Associate Professor of Pediatrics, University of Toronto, Hemostasis and Thrombosis Service, The Hospital for Sick Children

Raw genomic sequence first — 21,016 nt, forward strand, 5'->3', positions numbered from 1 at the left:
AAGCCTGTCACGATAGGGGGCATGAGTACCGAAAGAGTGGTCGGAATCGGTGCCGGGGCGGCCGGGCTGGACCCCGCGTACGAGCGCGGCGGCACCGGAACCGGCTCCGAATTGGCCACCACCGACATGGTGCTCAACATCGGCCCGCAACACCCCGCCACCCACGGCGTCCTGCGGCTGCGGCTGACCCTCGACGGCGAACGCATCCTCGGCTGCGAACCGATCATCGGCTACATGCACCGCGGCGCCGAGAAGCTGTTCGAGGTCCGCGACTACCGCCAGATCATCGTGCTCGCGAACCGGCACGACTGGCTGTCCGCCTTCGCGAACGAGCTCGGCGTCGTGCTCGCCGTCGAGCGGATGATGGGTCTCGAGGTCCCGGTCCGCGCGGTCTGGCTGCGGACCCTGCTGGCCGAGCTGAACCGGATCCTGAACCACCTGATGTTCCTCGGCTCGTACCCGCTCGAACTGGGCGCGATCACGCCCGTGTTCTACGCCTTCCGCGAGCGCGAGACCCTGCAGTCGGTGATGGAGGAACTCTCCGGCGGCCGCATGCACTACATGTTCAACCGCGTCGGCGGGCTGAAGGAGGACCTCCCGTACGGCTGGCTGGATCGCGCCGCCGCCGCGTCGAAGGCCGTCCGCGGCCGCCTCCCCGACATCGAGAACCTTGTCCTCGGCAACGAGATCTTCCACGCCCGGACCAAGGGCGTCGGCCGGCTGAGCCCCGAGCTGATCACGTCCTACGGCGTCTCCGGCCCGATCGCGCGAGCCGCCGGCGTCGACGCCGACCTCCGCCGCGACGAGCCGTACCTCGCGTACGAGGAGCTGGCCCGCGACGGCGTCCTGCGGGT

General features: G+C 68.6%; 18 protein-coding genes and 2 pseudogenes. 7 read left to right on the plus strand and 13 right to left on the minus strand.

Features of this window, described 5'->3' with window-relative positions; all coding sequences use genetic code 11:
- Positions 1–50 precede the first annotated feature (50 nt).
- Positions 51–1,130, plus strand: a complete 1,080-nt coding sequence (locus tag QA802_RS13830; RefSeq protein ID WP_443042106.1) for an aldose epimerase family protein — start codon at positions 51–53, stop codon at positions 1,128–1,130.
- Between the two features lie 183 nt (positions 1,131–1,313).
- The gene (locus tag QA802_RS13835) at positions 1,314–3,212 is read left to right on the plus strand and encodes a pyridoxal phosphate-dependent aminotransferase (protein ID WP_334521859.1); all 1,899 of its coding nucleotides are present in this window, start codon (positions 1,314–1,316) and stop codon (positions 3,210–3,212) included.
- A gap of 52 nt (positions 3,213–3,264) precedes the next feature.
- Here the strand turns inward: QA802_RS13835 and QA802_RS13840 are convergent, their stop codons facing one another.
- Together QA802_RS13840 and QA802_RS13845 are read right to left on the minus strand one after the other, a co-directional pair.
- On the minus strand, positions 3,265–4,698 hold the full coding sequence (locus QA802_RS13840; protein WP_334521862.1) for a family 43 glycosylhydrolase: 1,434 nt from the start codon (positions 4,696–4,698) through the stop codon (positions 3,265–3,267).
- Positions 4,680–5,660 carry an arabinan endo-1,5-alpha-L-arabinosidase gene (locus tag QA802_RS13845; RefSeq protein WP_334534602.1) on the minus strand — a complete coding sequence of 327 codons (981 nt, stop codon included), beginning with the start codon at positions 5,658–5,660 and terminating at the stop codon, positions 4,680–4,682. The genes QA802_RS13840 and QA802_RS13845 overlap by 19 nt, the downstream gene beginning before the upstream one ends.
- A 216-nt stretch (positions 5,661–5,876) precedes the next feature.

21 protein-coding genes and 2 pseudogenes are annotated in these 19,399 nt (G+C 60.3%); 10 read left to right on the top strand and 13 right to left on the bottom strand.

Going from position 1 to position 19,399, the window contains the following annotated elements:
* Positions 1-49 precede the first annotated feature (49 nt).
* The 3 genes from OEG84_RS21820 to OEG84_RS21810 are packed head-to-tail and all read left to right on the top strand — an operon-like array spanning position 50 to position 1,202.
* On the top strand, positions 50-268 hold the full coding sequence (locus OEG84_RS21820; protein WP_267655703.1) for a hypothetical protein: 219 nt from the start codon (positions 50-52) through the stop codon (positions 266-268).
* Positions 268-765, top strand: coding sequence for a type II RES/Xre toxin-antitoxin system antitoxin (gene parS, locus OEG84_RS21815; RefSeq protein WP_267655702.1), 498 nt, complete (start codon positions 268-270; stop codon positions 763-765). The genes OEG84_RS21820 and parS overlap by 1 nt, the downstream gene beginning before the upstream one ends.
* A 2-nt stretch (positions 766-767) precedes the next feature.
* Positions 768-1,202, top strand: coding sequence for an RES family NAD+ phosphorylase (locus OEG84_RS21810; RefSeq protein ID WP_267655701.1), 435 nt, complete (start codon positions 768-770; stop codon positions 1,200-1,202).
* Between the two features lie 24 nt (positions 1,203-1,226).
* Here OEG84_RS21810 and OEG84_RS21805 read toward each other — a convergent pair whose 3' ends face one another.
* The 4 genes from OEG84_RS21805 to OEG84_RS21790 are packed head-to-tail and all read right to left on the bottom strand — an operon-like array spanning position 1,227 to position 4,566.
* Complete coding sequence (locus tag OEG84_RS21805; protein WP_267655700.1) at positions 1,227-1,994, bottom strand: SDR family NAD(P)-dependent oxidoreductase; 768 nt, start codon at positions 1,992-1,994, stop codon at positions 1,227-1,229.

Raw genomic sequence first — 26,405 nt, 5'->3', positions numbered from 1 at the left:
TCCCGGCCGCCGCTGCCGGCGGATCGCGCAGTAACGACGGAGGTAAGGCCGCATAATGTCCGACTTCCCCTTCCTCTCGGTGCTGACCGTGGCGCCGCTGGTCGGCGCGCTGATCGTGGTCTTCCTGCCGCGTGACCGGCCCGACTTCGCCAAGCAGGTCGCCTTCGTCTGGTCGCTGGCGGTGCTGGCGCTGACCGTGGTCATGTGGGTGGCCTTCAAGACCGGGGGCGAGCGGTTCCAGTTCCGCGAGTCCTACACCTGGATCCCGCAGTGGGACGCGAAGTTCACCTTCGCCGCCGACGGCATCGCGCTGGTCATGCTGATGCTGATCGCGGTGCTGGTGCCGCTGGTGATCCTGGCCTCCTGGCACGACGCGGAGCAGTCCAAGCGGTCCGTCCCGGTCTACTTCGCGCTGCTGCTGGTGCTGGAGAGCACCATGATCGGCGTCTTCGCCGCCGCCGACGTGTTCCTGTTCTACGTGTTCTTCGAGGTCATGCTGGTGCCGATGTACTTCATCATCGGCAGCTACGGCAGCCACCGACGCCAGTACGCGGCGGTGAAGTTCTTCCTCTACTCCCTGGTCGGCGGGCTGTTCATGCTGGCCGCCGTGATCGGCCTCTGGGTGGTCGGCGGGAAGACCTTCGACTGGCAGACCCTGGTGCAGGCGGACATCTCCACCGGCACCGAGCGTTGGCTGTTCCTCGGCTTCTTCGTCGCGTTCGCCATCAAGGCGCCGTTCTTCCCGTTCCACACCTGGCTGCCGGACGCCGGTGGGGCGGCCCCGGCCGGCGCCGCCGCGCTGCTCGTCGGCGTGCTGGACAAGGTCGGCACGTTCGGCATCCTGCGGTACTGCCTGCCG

Dr. Leonardo Brandao is a native Brazilian who obtained his medical degree at University of Sao Paulo (USP). After doing post-graduate training at the same institution, he pursued training in North America in Pediatrics (Emory University, Atlanta, Georgia), Pediatric Hematology/Oncology (St. Jude Children's Research Hospital, Memphis, Tennessee) and Pediatric Coagulation (Weill Cornell University, New York, New York). In brief, his North American training initially included a fellowship at St. Jude's Children's Research Hospital, where he was actively involved in studying clinical coagulation laboratory tools in children with acute lymphoid leukemia, as well as working in a gene therapy laboratory to study the expression of antithrombin by different cell lines. This was followed by training in pediatrics/coagulation (Emory University), where he developed and coordinated research projects on bleeding (pediatric bleeding score, platelet function defects). During his second fellowship training at Weill Cornell University, his research was solely focused on pediatric coagulation, in the management of both bleeding (new laboratory tools for phenotype definition in hemophilia) and thrombosis (the role of inherited thrombophilia in venous thrombosis) in children. He is currently a staff member with the Hemostasis and Thrombosis Service. This is Canada's largest referral based-tertiary hospital. Because of its' privileged position in the field of pediatric thrombosis, Sickkids® continues to be instrumental in the development of the field of pediatric thrombosis, by participating in several dose finding studies for several of the new anticoagulants in children, as well as other prospective clinical research studies (i.e. perfusion medicine, cardiology, pediatric thrombosis). Dr. Brandao is also actively involved in the field of coagulation in children with congenital heart defects, in the area of long-term thrombosis outcome (i.e. post-thrombotic syndrome), and in the subject of coagulation derangements in children with vascular anomalies.